Hafnium – Key Lessons and takeaways
Hey everyone, Adam here! We’re going to get into some lessons and takeaways from the Hafnium vulnerabilities. If you’re not already familiar with this exploit and ramifications, please check out our blog for a quick rundown.
First off, this incident is particularly bad. At the least, bad guys accessed the confidential emails of thousands of organizations. At the worst – a mass ransomware outbreak is brewing. We can also theorize that incidents like this are going to become more commonplace as the bad guys evolve their methods.
This incident, as well as those that came before and that, will come share come common lessons and takeaways.
Lesson 1 – Secure your footprint
One of the core aspects of securing your environment is to reduce your exposure. In this case, Office 365 was not impacted by this incident. Using a Software As A Service provider shifts the risk to them. They’re responsible for securing the infrastructure and services. They handle the security patching, mitigation, etc. As threats evolve their security teams can laser focus on how to keep their platforms secure. At that point, your IT folks don’t have to worry about being expert threat hunters. They can focus on doing what they do best – making sure your technology aids the business.
Lesson 2 – Patch all the things
Once this vulnerability was disclosed Microsoft has patches available for impacted systems. Organizations that were able to install this patch as fast as possible were able to mitigate the risk. Organizations must monitor their software solutions for security updates and keep them up to date. Doing this helps to further mitigate the risk. Data shows that the organizations that were able to install the Exchange patches quickly were in a far better place than those that did not.
Lesson 3 – Have an incident response plan
So, your organization already migrated as many services as possible to the cloud. You’ve got a clear patching process that accounts for out-of-band updates. Your security stack is impeccable. Unfortunately, you are not impervious to security incidents. Therefore, it’s important to have an incident response framework in place. You’ll want your IT folks, HR, legal, and other company stakeholders to be aware of this. You’ll also want to make sure you’re keeping your plan up to date as well. Lastly, having all the plans in the world doesn’t do anyone much good if those who will need them are not familiar with them.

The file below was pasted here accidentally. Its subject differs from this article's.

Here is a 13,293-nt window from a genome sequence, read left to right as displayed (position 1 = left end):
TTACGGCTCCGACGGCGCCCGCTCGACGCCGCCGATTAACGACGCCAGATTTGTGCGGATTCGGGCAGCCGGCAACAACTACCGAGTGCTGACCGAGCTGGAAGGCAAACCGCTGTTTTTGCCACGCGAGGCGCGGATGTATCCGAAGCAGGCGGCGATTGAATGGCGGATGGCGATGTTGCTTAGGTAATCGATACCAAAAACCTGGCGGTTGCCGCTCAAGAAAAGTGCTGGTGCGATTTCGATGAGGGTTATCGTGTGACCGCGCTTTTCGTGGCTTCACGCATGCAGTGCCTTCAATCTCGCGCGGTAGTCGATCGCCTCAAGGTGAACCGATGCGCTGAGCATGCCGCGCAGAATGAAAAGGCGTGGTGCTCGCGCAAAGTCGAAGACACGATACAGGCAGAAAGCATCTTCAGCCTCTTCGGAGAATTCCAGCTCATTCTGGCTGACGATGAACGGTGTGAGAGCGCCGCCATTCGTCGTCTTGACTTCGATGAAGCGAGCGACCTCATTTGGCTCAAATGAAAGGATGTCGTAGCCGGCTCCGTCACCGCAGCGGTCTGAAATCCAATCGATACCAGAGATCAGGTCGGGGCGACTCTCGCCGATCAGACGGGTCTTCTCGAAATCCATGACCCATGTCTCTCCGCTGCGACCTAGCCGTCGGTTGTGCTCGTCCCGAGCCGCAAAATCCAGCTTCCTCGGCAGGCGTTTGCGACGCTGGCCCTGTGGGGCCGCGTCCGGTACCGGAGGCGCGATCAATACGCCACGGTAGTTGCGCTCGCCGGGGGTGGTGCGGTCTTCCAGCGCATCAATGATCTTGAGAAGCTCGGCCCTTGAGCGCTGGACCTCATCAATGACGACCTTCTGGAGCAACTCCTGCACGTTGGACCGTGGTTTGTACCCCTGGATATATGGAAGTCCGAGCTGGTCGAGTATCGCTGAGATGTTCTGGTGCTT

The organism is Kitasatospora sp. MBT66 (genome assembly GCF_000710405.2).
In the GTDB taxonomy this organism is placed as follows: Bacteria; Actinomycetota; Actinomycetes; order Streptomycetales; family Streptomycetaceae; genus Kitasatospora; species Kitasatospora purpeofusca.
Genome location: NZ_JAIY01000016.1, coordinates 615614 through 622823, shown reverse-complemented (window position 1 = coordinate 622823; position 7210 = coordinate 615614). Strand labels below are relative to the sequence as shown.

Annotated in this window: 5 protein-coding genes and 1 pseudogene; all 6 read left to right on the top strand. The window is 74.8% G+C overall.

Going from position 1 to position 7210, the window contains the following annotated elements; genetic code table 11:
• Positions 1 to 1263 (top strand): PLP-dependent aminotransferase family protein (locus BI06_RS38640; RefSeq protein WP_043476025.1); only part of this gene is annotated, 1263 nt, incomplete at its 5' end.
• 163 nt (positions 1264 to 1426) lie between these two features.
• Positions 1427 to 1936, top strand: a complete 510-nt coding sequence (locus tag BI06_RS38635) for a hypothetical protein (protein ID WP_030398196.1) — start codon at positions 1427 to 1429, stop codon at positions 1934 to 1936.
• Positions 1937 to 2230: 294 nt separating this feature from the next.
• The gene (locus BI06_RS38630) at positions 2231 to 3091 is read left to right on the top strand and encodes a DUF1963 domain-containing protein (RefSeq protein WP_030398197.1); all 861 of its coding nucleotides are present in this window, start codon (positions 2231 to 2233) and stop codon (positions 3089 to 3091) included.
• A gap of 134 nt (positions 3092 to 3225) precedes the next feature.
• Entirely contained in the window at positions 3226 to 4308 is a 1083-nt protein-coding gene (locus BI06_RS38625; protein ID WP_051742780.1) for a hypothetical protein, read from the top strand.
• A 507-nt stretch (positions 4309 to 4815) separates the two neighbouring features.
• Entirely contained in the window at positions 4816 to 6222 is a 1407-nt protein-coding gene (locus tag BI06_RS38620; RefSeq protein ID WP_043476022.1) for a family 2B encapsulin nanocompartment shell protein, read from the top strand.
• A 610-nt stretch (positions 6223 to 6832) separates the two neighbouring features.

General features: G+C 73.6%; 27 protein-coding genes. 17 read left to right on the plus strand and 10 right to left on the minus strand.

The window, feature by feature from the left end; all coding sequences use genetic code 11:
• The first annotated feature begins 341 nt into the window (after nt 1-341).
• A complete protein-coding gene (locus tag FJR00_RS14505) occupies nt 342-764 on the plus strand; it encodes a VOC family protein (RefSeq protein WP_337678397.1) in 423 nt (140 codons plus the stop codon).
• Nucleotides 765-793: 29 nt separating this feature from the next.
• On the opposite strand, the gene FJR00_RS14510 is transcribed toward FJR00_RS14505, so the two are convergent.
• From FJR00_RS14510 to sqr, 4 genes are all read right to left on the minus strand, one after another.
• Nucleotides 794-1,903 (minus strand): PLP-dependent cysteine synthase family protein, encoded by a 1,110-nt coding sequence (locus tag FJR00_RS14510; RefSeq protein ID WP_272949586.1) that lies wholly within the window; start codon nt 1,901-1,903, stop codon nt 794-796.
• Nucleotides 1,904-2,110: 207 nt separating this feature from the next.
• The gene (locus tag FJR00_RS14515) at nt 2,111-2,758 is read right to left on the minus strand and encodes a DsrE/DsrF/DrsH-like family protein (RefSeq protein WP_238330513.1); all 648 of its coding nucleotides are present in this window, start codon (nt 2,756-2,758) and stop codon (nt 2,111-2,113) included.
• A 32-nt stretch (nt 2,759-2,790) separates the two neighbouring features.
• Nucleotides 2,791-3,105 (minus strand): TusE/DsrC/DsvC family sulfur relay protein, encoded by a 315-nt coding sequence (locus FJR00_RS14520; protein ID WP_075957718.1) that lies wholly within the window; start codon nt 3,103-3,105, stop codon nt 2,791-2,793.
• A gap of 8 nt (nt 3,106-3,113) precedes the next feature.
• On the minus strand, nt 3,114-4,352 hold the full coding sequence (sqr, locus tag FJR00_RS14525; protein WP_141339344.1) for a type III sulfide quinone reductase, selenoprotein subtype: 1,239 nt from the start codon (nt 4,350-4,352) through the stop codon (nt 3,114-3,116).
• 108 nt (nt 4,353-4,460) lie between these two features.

Lesson 4 – Have the right tools for the job
Unfortunately, many organizations were not able to patch in time or were already compromised. However, those organizations that had proper security software (not just antivirus), modern firewall solutions, and robust logging were able to quickly assess the situation and take appropriate actions. When time is of the essence you cannot afford to have tools that aren’t up to the challenge – or worse not have the tools at all.
Lesson 5 – Have a robust backup and disaster recovery strategy
Whether it be security incidents, natural disasters, or just some old-fashioned human error your data is at risk. A robust backup and disaster recovery strategy helps mitigate that risk. It’s critical to ensure your data is backed up regularly, that data is isolated from the rest of your organization’s infrastructure, it’s replicated offsite, and that the backups are tested. There is a ton of tech on the market that can make that happen, however, it’s important to make sure your strategy aligns with your business’ goals. Discuss with your IT folks what level of downtime is acceptable, how long it takes to recover from backups, and what the plan is if the worst were to happen.
These Exchange vulnerabilities and the actions of Hafnium have made it abundantly clear that organizations are at risk. We can however look to reduce our risk and mitigate future risks.
If you’d like to chat about how we can help your organization reduce risk – let us know. If you’re part of a company’s IT staff and are interested in a partner to help you through the process, give us a call. We’re happy to help.